Hike rates

Fed to hike rates regardless of confirmation of Biden nominees, economists say

Federal Reserve Chairman Jerome Powell leaves a meeting in the office of Sen. Chris Van Hollen, D-Md., in Hart Building Wednesday, Oct. 6, 2021.

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There may be many reasons to confirm President Joe Biden’s nominees for the Federal Reserve, but economists say concerns that the central bank won’t act to rein in inflation shouldn’t be one of them.

The Fed is virtually guaranteed to raise interest rates next month to combat rising prices, even though Sarah Bloom Raskin, Lisa Cook and Philip Jefferson have yet to be confirmed by the Senate, according to three economists who spoke to CNBC.

The Fed will “raise rates in March,” said Jason Furman, who chaired the Obama administration’s Council of Economic Advisers. “The only question is, are they going up 25 basis points or 50 basis points?”

The White House and leading Democrats have raised concerns in recent days that without a full Fed board of governors, the central bank will lose its edge on rising prices. But economists have suggested that the urgency behind this message is politically motivated and that the Fed’s chances of suppressing inflation are unrelated to this confirmation process.

Democrats on the Senate Banking Committee are frustrated by an ongoing Republican boycott that is preventing them from advancing the five nominees for Fed chairman, including current board members Chairman Jerome Powell and Lael Brainard.

The GOP says the main reason for their blockade is concern over Raskin, his views on climate policy and his previous work for fintech firm Reserve Trust.

But economists who track the inflation outlook say the Fed is equipped to rein in inflation even if policy remains disorderly.

Furman said lawmakers should take comfort that the Fed has already telegraphed several rate hikes ahead.

“I do not think so [the nominees] drastically change the course of monetary policy one way or the other in the near future,” Furman, now an economics professor at Harvard University, said of Raskin, Cook and Jefferson.

Asked to comment, the White House referred CNBC to a statement made by Treasury Secretary Janet Yellen in January about the president’s nominees.

“I’m confident that these candidates will build on this progress. I also know that these people will uphold the tradition of an independent Fed, as they fight inflation, support a strong labor market and ensure that our growth economy benefits all workers,” said Yellen. said on January 14.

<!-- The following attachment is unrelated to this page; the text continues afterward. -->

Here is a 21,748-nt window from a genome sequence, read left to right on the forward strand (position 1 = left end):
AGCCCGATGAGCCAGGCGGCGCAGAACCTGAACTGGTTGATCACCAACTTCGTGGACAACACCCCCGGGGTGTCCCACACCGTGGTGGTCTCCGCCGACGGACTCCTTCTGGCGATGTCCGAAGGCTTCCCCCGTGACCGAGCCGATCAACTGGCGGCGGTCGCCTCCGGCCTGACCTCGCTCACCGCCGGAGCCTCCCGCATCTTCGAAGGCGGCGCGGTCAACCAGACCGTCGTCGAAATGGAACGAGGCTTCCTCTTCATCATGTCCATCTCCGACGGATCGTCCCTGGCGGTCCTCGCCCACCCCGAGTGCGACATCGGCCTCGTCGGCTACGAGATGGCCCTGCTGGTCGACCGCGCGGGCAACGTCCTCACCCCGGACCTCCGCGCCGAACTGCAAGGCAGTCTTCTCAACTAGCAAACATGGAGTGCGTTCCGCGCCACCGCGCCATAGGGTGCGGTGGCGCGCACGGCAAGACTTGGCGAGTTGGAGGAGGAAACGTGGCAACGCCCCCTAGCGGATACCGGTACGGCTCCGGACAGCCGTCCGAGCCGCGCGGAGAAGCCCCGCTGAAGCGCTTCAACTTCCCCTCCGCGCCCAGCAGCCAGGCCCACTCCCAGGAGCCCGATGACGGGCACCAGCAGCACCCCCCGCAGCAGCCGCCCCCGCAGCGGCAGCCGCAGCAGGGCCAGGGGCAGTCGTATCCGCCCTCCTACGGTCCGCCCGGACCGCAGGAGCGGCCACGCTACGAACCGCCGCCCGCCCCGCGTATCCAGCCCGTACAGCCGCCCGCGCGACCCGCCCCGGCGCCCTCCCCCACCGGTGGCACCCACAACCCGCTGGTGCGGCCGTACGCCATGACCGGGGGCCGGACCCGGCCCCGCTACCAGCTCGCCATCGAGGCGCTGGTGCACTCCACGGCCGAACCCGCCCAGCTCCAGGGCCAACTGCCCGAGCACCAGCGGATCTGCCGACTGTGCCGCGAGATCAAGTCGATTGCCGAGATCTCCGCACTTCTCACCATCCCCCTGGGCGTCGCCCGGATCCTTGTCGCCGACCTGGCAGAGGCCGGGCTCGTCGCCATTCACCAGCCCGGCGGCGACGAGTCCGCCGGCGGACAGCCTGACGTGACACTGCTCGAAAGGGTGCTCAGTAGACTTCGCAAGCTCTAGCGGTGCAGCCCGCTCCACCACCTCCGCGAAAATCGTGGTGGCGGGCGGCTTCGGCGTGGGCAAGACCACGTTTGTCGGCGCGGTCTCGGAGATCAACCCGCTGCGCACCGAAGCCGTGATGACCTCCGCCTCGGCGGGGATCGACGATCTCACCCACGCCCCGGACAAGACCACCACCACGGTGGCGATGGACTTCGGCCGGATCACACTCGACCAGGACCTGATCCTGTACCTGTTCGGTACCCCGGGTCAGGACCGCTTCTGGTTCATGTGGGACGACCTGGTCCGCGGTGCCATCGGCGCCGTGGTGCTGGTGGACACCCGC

“I firmly believe that a fully staffed Federal Reserve is critical to our economic success, and I urge the Senate to move quickly to confirm these nominees,” she added at the time.

The Fed, the world’s most powerful central bank, is tasked by Congress with maximizing employment and controlling inflation through interest rate adjustments. It tends to raise borrowing costs when it feels the economy is overheating, and it cuts rates during tough economic times.

He slashed rates to near zero in the spring of 2020 as the Covid-19 pandemic swept the world and forced thousands of businesses across the country to close. But now, with vaccines widely available and annualized inflation north of 7%, the Fed is expected to make borrowing more expensive throughout 2022.

Investors say there’s a 71% chance the Fed will increase overnight lending by 25 basis points at its March meeting, while 29% are betting they’ll go big with a 50 basis point jump baseline, according to the CME Group’s FedWatch tool.

But as Republicans delay confirming the president’s nominees, some Democrats have suggested in recent days that the Fed may find itself without enough firepower to rein in high inflation.

“Everyone understands that we need a full Federal Reserve Board — the first in nearly a decade — to fight inflation and lower prices for American families,” Jen Psaki said Wednesday. , White House press secretary.

That sentiment was echoed a day later by Sen. Sherrod Brown, chairman of the Senate Banking Committee which is trying to recommend the president’s nominees to the full Senate.

Brown, D-Ohio, also alluded to the ongoing GOP boycott and Republican Sen. Pat Toomey’s request to hold Raskin for further questioning.

“Ranking member Toomey is delaying our fight against inflation because Ms. Bloom Raskin does not recall a phone call from five years ago,” Brown said in a press release Thursday.

Moody’s Analytics economist Mark Zandi said Thursday he likes all of Biden’s nominees, but added he was certain the Fed would rise next month.

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“Oh yeah. It’s a slam dunk. It’s just a question of how many rate hikes this year, and for the March meeting, if they should go for a 50 basis point hike as opposed to a up a quarter point,” Zandi, chief economist at Moody’s Analytics, said Thursday.

“I think there are a lot of reasons these candidates should be endorsed,” Zandi said. “But I wouldn’t put fighting inflation at the top of the list.”

Michael Feroli, chief economist at JPMorgan, went even further.

He suggested late Thursday that the additions of Raskin, Cook and Jefferson to the Fed’s governing body would make the central bank more “dovish,” or better able in general to favor looser monetary policy and lower rates.

“Board and committee can function well without the confirmations,” he wrote in an email. “It’s not like adding three doves would speed up the hiking cycle.”